Tucker: The Man and His Dream (1988) by Francis Ford Coppola
Retro Review by Nathan Smith
Preston Tucker believed in America. He believed in free enterprise. He believed in the power of the market. But most of all, he believed in competition. Preston Tucker had been taught that any man in the United States with a better idea than anybody else’s idea could bring that better idea to the table and have it grow and succeed and turn into something great.
That’s exactly what Preston Tucker did: he built a beautiful car with a rear engine and improved safety features, a car better than any Detroit had ever made. But Detroit had one thing Tucker didn’t have: money. Which means they actually had another thing he didn’t have: power. To get both money and power, Tucker sold the idea of his car before he had an actual car. Because of that, because free enterprise is a lie and the market is always rigged by itself, Detroit buried him.
Francis Ford Coppola believed in America too. He also believed in competition, thinking he'd brought the best idea to the table in Hollywood. Coppola had some big hits, he’d won some awards, and he thought he could change the way things were done with his newfound money and power. But then he got lost in the Philippines, and then he tried to make an expensive musical, and then Hollywood decided to bury him, all because he spent a little too much of someone else’s money.
Tucker is one of history’s forgotten geniuses, a ghost—like Edison’s archrival Nikola Tesla—who haunts us with the lost promise of failed possibilities. What if society had accepted Tesla’s light bulb instead of Edison’s? What if every American garage had a Tucker inside instead of a Toyota? Human history—particularly the history of invention and the history of cinema, as the two go hand-in-hand—is littered with these shouldas, couldas, and wouldas. What has happened is only one amongst a series of doors chance decided to open; what will happen is equally uncertain. History is written, rewritten, and unwritten all the time.
Coppola is a genius both remembered and forgotten. He is an iconoclast, a fierce independent, and an audacious outsider who took on an entire industry, much like Preston Tucker. He is a canonical filmmaker, but a substantial portion of his work has been overlooked. Thank heavens, then, for the recent restorations Bram Stoker’s Dracula, Dementia 13, and now Tucker: The Man and His Dream, which premiered at this year’s Il Cinema Ritrovato in Bologna and is now receiving a Blu-Ray Release on its thirtieth anniversary courtesy of Lionsgate.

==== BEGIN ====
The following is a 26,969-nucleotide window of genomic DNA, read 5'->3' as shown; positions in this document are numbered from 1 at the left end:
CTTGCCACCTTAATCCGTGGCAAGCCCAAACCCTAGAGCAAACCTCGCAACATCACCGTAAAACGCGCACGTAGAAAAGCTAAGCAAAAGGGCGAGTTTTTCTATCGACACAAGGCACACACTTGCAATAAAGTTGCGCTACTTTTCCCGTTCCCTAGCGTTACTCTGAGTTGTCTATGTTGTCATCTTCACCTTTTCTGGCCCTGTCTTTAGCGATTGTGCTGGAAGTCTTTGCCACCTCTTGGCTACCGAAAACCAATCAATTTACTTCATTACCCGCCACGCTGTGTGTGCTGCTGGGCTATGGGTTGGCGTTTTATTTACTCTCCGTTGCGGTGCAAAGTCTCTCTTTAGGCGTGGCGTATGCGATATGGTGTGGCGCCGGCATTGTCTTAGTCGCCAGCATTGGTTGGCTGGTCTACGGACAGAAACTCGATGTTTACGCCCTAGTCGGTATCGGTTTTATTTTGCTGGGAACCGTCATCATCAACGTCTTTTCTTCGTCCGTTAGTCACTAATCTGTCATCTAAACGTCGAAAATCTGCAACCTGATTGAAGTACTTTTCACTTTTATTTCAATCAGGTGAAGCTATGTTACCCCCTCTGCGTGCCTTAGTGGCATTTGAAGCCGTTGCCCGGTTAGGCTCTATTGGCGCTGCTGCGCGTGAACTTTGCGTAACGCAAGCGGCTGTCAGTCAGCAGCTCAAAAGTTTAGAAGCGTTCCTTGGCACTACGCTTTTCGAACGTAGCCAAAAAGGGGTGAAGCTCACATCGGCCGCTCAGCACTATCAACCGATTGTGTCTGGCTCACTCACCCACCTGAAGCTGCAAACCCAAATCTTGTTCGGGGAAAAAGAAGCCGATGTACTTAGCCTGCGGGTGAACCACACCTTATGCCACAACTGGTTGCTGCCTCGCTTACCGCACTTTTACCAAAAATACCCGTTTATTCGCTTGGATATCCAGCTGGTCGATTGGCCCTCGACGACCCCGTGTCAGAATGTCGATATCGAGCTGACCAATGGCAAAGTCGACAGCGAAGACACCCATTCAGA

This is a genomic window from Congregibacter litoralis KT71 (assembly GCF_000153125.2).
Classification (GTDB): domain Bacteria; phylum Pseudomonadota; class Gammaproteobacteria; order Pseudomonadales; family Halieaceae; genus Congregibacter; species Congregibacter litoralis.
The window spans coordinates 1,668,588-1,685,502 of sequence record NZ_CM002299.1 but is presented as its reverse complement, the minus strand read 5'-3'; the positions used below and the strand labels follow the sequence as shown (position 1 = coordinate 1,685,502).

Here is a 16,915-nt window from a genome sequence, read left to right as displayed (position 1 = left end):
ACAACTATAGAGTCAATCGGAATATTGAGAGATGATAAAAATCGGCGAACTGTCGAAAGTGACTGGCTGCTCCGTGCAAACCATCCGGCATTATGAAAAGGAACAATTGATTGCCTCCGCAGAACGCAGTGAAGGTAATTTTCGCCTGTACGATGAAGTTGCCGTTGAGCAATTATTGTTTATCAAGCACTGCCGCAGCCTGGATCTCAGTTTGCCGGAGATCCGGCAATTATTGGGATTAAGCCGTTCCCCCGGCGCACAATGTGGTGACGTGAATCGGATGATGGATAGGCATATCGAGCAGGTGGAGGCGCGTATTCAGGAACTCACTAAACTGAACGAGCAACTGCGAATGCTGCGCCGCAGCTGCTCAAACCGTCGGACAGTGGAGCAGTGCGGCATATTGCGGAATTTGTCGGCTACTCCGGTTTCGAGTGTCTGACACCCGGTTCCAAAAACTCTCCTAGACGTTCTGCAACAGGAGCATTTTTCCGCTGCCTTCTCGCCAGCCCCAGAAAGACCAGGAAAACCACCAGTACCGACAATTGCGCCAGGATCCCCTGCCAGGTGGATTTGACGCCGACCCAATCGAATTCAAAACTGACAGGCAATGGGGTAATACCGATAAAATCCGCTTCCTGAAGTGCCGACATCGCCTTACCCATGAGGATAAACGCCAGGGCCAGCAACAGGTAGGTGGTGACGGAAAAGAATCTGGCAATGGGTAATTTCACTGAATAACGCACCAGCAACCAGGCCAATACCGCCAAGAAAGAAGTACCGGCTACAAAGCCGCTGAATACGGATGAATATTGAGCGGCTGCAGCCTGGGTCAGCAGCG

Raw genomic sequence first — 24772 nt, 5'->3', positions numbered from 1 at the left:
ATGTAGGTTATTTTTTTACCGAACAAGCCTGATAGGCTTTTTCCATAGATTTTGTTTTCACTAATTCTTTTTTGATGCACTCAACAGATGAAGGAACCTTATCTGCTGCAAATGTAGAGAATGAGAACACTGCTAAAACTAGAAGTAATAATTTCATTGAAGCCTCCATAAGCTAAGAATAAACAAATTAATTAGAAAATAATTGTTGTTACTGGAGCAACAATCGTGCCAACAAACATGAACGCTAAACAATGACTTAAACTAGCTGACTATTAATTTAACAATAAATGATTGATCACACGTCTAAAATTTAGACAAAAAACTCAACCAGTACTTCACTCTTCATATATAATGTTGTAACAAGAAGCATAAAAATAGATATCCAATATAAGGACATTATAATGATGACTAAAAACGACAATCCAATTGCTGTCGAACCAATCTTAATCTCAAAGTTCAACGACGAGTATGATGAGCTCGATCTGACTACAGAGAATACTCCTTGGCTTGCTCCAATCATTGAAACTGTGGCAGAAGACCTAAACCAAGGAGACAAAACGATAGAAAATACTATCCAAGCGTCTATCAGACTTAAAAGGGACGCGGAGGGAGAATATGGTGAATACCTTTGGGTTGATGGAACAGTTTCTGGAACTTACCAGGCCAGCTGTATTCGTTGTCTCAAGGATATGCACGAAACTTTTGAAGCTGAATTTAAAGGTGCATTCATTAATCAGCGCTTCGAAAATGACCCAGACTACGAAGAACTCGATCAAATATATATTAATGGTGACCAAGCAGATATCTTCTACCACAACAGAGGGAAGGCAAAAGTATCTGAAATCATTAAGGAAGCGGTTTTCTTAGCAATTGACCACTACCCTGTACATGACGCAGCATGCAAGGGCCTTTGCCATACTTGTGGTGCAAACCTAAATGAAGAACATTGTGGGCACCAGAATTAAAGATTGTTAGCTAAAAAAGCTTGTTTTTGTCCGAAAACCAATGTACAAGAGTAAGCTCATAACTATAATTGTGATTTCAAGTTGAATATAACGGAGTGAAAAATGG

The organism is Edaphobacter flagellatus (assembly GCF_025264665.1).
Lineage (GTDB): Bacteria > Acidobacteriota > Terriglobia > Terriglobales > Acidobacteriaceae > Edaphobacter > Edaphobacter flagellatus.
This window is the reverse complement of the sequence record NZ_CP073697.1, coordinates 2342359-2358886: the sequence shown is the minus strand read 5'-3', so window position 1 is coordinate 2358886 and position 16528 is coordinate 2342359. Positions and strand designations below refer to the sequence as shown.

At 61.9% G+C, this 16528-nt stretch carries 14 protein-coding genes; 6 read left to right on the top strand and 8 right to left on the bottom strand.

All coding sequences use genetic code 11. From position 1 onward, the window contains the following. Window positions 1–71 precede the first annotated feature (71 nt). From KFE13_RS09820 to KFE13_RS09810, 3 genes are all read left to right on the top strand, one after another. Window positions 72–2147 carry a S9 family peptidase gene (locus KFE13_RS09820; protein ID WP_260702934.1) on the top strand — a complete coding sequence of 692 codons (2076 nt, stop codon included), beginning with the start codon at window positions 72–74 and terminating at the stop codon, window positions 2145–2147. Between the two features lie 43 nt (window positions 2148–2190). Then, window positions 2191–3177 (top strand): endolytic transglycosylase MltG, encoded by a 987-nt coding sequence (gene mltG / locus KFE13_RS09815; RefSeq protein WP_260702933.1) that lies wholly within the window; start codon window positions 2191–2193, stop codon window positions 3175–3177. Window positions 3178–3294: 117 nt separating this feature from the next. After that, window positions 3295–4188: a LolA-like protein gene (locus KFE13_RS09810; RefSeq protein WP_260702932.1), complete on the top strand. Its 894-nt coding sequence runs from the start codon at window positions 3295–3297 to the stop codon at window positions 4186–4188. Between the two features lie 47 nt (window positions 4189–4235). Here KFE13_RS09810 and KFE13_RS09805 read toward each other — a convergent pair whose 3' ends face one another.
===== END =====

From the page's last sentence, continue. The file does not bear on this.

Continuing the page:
After the Quixotic quagmire of Apocalypse Now and crippling failure of One From the Heart, Coppola was looking to rehabilitate his image with almost everyone: critics, audiences, executives, and even his own family. Everyone thought he was arrogant, egotistical, and out of control. Coppola couldn’t even catch a break with director-for-hire jobs he’d been forced to take; his only films to turn a profit in the 1980s were Peggy Sue Got Married and The Outsiders. Coppola’s antics on Apocalypse Now and One From the Heart—along with William Friedkin’s Sorcerer and Michael Cimino’s Heaven’s Gate—were all the evidence Hollywood needed in the case against the new generation.
Tucker occupies an odd place in Coppola’s filmography, flanked on one side by the curious experimentation of Youth Without Youth and Twixt and dwarfed on the other by canonical masterpieces like The Godfather and Apocalypse Now. Like Tucker and his car, Tucker was out of time and out of step.
So why did Coppola choose to tackle Tucker’s dream when he did? Part of it was timing. Tucker had been Coppola’s dream since the early 1970s, when he envisioned it as an avant-garde musical spectacle about the entire history of the American auto industry, written in collaboration with composer Leonard Bernstein. Coppola had been fascinated Tucker since childhood, when his father had invested in the futuristic automobile.